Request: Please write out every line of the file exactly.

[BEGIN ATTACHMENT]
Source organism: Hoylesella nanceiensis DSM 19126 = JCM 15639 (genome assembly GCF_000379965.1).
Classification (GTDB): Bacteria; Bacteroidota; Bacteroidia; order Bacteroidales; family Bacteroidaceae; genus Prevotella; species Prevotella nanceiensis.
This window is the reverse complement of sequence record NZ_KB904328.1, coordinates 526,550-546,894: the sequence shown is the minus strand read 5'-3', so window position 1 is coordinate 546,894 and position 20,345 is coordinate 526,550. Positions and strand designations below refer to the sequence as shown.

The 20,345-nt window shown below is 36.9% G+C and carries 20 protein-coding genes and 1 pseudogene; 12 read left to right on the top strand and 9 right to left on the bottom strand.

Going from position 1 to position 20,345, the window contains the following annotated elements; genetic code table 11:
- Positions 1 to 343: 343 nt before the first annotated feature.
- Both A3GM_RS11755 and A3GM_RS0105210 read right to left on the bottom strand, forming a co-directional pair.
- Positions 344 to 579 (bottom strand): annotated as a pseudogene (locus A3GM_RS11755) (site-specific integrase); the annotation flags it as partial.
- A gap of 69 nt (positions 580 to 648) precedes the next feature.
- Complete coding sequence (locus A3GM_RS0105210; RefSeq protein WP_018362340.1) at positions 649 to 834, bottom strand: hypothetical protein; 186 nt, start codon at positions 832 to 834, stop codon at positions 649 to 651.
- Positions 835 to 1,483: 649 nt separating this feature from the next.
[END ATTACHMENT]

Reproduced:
Source organism: Hoylesella nanceiensis DSM 19126 = JCM 15639 (genome assembly GCF_000379965.1).
Classification (GTDB): Bacteria; Bacteroidota; Bacteroidia; order Bacteroidales; family Bacteroidaceae; genus Prevotella; species Prevotella nanceiensis.
This window is the reverse complement of sequence record NZ_KB904328.1, coordinates 526,550-546,894: the sequence shown is the minus strand read 5'-3', so window position 1 is coordinate 546,894 and position 20,345 is coordinate 526,550. Positions and strand designations below refer to the sequence as shown.

The 20,345-nt window shown below is 36.9% G+C and carries 20 protein-coding genes and 1 pseudogene; 12 read left to right on the top strand and 9 right to left on the bottom strand.

Going from position 1 to position 20,345, the window contains the following annotated elements; genetic code table 11:
- Positions 1 to 343: 343 nt before the first annotated feature.
- Both A3GM_RS11755 and A3GM_RS0105210 read right to left on the bottom strand, forming a co-directional pair.
- Positions 344 to 579 (bottom strand): annotated as a pseudogene (locus A3GM_RS11755) (site-specific integrase); the annotation flags it as partial.
- A gap of 69 nt (positions 580 to 648) precedes the next feature.
- Complete coding sequence (locus A3GM_RS0105210; RefSeq protein WP_018362340.1) at positions 649 to 834, bottom strand: hypothetical protein; 186 nt, start codon at positions 832 to 834, stop codon at positions 649 to 651.
- Positions 835 to 1,483: 649 nt separating this feature from the next.